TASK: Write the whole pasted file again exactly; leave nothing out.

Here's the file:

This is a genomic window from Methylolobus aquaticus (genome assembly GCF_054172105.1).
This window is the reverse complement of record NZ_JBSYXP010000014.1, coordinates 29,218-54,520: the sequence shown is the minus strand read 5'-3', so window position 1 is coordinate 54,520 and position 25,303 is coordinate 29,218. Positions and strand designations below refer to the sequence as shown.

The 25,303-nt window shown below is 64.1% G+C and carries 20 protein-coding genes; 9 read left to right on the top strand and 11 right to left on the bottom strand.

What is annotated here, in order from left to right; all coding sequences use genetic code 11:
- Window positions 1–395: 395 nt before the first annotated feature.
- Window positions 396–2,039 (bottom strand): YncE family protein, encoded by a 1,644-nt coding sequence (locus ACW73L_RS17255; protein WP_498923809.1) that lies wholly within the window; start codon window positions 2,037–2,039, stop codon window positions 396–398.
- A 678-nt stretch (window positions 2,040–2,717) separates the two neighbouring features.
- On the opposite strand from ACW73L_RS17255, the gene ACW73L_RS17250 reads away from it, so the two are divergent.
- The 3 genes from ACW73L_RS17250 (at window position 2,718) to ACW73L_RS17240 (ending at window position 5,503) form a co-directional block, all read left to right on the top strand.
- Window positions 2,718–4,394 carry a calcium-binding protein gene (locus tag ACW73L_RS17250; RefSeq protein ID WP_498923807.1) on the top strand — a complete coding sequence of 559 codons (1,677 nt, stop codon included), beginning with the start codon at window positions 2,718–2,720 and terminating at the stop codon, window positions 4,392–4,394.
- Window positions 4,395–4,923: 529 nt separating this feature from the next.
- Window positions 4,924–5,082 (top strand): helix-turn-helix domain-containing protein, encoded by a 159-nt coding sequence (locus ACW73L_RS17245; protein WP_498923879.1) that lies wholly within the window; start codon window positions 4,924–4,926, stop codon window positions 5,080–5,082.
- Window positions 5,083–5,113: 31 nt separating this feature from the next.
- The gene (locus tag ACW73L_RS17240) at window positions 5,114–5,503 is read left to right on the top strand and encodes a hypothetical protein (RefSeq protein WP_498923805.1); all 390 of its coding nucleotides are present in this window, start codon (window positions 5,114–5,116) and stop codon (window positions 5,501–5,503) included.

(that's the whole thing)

This is a genomic window from Methylolobus aquaticus (genome assembly GCF_054172105.1).
This window is the reverse complement of record NZ_JBSYXP010000014.1, coordinates 29,218-54,520: the sequence shown is the minus strand read 5'-3', so window position 1 is coordinate 54,520 and position 25,303 is coordinate 29,218. Positions and strand designations below refer to the sequence as shown.

The 25,303-nt window shown below is 64.1% G+C and carries 20 protein-coding genes; 9 read left to right on the top strand and 11 right to left on the bottom strand.

What is annotated here, in order from left to right; all coding sequences use genetic code 11:
- Window positions 1–395: 395 nt before the first annotated feature.
- Window positions 396–2,039 (bottom strand): YncE family protein, encoded by a 1,644-nt coding sequence (locus ACW73L_RS17255; protein WP_498923809.1) that lies wholly within the window; start codon window positions 2,037–2,039, stop codon window positions 396–398.
- A 678-nt stretch (window positions 2,040–2,717) separates the two neighbouring features.
- On the opposite strand from ACW73L_RS17255, the gene ACW73L_RS17250 reads away from it, so the two are divergent.
- The 3 genes from ACW73L_RS17250 (at window position 2,718) to ACW73L_RS17240 (ending at window position 5,503) form a co-directional block, all read left to right on the top strand.
- Window positions 2,718–4,394 carry a calcium-binding protein gene (locus tag ACW73L_RS17250; RefSeq protein ID WP_498923807.1) on the top strand — a complete coding sequence of 559 codons (1,677 nt, stop codon included), beginning with the start codon at window positions 2,718–2,720 and terminating at the stop codon, window positions 4,392–4,394.
- Window positions 4,395–4,923: 529 nt separating this feature from the next.
- Window positions 4,924–5,082 (top strand): helix-turn-helix domain-containing protein, encoded by a 159-nt coding sequence (locus ACW73L_RS17245; protein WP_498923879.1) that lies wholly within the window; start codon window positions 4,924–4,926, stop codon window positions 5,080–5,082.
- Window positions 5,083–5,113: 31 nt separating this feature from the next.
- The gene (locus tag ACW73L_RS17240) at window positions 5,114–5,503 is read left to right on the top strand and encodes a hypothetical protein (RefSeq protein WP_498923805.1); all 390 of its coding nucleotides are present in this window, start codon (window positions 5,114–5,116) and stop codon (window positions 5,501–5,503) included.